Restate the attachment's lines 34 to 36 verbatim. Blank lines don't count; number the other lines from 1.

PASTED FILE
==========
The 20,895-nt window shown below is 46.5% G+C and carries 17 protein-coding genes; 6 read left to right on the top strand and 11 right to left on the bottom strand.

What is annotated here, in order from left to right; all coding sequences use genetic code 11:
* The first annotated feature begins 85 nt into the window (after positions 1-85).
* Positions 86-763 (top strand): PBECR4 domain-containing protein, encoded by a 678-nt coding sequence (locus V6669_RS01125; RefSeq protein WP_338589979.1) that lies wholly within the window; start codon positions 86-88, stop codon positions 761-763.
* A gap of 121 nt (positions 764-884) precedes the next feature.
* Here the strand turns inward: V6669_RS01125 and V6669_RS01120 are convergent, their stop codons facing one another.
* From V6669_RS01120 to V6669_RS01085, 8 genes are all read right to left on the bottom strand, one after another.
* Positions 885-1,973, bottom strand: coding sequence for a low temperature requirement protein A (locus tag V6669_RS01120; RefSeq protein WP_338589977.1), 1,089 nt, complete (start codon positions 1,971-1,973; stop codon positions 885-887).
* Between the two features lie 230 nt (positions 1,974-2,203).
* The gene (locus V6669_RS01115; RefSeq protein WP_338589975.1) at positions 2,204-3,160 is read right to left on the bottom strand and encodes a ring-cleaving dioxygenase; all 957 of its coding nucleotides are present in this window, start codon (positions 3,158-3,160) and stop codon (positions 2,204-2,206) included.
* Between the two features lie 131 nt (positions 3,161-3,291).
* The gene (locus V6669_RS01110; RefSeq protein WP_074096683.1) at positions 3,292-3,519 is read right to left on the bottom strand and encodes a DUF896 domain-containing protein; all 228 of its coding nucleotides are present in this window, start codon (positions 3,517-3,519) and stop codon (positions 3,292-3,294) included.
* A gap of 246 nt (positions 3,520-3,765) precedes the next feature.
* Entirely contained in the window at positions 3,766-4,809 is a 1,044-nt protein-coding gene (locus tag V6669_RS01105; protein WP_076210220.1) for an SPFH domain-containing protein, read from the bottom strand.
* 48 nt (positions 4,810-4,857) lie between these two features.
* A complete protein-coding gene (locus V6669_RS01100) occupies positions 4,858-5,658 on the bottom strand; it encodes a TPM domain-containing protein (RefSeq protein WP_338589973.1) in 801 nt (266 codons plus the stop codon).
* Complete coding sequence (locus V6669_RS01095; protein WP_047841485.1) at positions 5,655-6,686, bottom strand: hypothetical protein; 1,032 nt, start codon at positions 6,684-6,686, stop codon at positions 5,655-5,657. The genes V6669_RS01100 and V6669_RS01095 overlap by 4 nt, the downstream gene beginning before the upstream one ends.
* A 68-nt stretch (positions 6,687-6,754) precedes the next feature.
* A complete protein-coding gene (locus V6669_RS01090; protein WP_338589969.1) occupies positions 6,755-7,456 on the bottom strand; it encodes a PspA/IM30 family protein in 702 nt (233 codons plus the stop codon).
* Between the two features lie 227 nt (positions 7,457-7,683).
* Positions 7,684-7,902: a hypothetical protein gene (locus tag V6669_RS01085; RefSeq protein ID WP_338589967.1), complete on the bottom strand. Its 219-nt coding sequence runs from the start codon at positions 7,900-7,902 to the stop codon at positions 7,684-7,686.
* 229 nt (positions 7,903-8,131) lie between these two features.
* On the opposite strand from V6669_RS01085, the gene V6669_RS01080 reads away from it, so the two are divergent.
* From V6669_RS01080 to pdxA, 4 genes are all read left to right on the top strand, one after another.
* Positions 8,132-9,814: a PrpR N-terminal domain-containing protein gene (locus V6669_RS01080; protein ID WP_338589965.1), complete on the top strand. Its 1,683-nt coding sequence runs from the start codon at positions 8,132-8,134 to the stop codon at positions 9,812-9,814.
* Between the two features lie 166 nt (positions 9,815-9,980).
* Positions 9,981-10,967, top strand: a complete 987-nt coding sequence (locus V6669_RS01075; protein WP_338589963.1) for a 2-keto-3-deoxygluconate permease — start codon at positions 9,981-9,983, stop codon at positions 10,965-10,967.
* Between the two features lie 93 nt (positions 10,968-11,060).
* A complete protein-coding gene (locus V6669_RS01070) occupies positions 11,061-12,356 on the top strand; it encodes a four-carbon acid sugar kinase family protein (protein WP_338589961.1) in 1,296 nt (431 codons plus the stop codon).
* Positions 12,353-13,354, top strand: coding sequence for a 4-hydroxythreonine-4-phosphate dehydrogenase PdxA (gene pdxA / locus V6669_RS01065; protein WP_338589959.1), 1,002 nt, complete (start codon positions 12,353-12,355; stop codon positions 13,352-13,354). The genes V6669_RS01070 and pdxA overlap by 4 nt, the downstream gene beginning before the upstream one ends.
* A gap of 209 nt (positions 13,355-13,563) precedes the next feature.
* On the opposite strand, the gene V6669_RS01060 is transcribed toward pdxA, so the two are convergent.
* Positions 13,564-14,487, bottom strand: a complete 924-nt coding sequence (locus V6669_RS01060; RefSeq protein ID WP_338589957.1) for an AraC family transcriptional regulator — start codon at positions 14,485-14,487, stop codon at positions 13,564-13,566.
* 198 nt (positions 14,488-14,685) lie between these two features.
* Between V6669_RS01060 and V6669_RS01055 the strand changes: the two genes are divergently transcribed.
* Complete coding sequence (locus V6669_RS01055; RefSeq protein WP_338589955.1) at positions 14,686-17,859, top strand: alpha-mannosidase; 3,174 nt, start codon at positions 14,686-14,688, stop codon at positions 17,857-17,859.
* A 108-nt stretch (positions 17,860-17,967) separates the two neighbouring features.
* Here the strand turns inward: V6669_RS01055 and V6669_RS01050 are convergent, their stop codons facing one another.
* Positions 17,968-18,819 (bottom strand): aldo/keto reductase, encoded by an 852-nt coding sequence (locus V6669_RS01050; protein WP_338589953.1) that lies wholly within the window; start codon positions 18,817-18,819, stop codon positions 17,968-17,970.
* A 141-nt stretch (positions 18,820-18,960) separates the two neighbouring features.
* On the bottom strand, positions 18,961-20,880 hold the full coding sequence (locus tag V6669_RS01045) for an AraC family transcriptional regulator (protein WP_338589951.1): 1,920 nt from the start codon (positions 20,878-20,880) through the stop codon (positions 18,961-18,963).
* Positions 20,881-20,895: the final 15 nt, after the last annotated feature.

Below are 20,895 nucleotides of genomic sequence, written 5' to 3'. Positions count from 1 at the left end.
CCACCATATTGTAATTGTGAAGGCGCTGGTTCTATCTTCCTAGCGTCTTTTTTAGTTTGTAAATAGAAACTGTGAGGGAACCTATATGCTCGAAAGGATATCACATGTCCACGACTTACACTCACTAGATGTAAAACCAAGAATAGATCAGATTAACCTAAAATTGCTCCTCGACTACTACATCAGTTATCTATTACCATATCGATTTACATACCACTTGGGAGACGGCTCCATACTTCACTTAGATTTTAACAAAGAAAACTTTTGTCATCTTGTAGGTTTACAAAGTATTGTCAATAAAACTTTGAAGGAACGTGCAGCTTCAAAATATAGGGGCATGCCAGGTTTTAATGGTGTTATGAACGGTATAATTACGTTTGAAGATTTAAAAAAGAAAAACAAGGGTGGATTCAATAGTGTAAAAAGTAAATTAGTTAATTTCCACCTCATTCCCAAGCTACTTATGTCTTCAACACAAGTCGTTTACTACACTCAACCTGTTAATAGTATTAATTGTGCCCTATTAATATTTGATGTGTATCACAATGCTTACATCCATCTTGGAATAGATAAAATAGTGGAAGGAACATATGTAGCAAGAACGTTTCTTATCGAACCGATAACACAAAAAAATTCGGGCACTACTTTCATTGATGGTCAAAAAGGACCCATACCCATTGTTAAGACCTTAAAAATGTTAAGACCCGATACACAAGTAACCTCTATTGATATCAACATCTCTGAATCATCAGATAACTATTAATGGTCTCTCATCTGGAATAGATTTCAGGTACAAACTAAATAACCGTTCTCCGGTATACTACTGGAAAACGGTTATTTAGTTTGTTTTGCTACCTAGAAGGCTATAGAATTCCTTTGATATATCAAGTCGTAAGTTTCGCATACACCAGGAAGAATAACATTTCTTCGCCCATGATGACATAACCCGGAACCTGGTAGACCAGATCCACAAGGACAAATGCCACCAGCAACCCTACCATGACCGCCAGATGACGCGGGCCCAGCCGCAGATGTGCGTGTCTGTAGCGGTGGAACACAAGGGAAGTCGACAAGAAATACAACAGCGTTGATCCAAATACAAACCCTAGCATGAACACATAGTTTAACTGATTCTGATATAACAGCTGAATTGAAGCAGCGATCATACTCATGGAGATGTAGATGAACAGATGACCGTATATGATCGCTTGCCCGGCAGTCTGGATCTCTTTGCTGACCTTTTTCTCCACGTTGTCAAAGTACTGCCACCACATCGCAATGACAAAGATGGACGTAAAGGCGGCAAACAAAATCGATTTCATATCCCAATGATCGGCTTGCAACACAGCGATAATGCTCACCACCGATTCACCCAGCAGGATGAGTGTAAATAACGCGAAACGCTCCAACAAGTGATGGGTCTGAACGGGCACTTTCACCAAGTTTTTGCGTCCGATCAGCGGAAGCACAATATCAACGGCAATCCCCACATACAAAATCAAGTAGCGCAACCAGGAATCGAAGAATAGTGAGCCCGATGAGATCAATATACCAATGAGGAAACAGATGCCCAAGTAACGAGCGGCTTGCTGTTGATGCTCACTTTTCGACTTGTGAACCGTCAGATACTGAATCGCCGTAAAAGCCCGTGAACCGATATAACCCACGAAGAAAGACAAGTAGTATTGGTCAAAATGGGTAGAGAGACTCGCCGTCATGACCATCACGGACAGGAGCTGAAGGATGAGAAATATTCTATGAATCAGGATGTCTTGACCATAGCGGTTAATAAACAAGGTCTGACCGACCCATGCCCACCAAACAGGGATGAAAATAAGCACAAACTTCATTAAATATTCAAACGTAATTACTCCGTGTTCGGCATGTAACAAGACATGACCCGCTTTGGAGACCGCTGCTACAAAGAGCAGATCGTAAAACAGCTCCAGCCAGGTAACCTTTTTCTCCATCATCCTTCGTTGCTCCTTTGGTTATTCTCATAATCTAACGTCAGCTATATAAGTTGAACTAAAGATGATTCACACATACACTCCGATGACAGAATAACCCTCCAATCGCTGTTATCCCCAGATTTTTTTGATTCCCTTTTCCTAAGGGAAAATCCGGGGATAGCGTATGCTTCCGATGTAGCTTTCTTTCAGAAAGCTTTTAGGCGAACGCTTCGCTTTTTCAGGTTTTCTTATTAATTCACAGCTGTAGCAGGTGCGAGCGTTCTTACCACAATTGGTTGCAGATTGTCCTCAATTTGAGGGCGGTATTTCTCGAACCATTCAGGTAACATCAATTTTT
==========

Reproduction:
* 198 nt (positions 14,488-14,685) lie between these two features.
* Between V6669_RS01060 and V6669_RS01055 the strand changes: the two genes are divergently transcribed.
* Complete coding sequence (locus V6669_RS01055; RefSeq protein WP_338589955.1) at positions 14,686-17,859, top strand: alpha-mannosidase; 3,174 nt, start codon at positions 14,686-14,688, stop codon at positions 17,857-17,859.